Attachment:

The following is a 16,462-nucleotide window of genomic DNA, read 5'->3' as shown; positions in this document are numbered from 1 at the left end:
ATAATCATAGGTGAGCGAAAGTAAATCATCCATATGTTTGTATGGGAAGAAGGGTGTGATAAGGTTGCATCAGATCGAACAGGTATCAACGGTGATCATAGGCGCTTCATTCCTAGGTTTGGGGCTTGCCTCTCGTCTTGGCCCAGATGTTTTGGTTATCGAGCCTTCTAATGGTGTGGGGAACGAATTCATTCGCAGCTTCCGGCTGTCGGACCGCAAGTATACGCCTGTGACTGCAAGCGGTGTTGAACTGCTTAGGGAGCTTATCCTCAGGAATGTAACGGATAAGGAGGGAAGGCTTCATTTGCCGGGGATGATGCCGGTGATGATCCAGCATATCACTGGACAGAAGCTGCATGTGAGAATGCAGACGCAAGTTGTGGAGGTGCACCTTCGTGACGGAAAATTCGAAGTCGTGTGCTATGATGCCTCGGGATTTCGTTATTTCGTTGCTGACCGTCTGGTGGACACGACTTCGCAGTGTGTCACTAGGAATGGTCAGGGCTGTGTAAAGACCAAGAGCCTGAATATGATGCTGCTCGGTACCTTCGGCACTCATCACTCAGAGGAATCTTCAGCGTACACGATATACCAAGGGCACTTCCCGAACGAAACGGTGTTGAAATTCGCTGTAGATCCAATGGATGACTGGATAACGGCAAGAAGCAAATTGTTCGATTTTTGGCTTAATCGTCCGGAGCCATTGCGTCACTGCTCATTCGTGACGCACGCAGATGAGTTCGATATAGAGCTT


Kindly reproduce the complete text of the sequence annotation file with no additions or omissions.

The following is a 16,462-nucleotide window of genomic DNA, read 5'->3' as shown; positions in this document are numbered from 1 at the left end:
ATAATCATAGGTGAGCGAAAGTAAATCATCCATATGTTTGTATGGGAAGAAGGGTGTGATAAGGTTGCATCAGATCGAACAGGTATCAACGGTGATCATAGGCGCTTCATTCCTAGGTTTGGGGCTTGCCTCTCGTCTTGGCCCAGATGTTTTGGTTATCGAGCCTTCTAATGGTGTGGGGAACGAATTCATTCGCAGCTTCCGGCTGTCGGACCGCAAGTATACGCCTGTGACTGCAAGCGGTGTTGAACTGCTTAGGGAGCTTATCCTCAGGAATGTAACGGATAAGGAGGGAAGGCTTCATTTGCCGGGGATGATGCCGGTGATGATCCAGCATATCACTGGACAGAAGCTGCATGTGAGAATGCAGACGCAAGTTGTGGAGGTGCACCTTCGTGACGGAAAATTCGAAGTCGTGTGCTATGATGCCTCGGGATTTCGTTATTTCGTTGCTGACCGTCTGGTGGACACGACTTCGCAGTGTGTCACTAGGAATGGTCAGGGCTGTGTAAAGACCAAGAGCCTGAATATGATGCTGCTCGGTACCTTCGGCACTCATCACTCAGAGGAATCTTCAGCGTACACGATATACCAAGGGCACTTCCCGAACGAAACGGTGTTGAAATTCGCTGTAGATCCAATGGATGACTGGATAACGGCAAGAAGCAAATTGTTCGATTTTTGGCTTAATCGTCCGGAGCCATTGCGTCACTGCTCATTCGTGACGCACGCAGATGAGTTCGATATAGAGCTT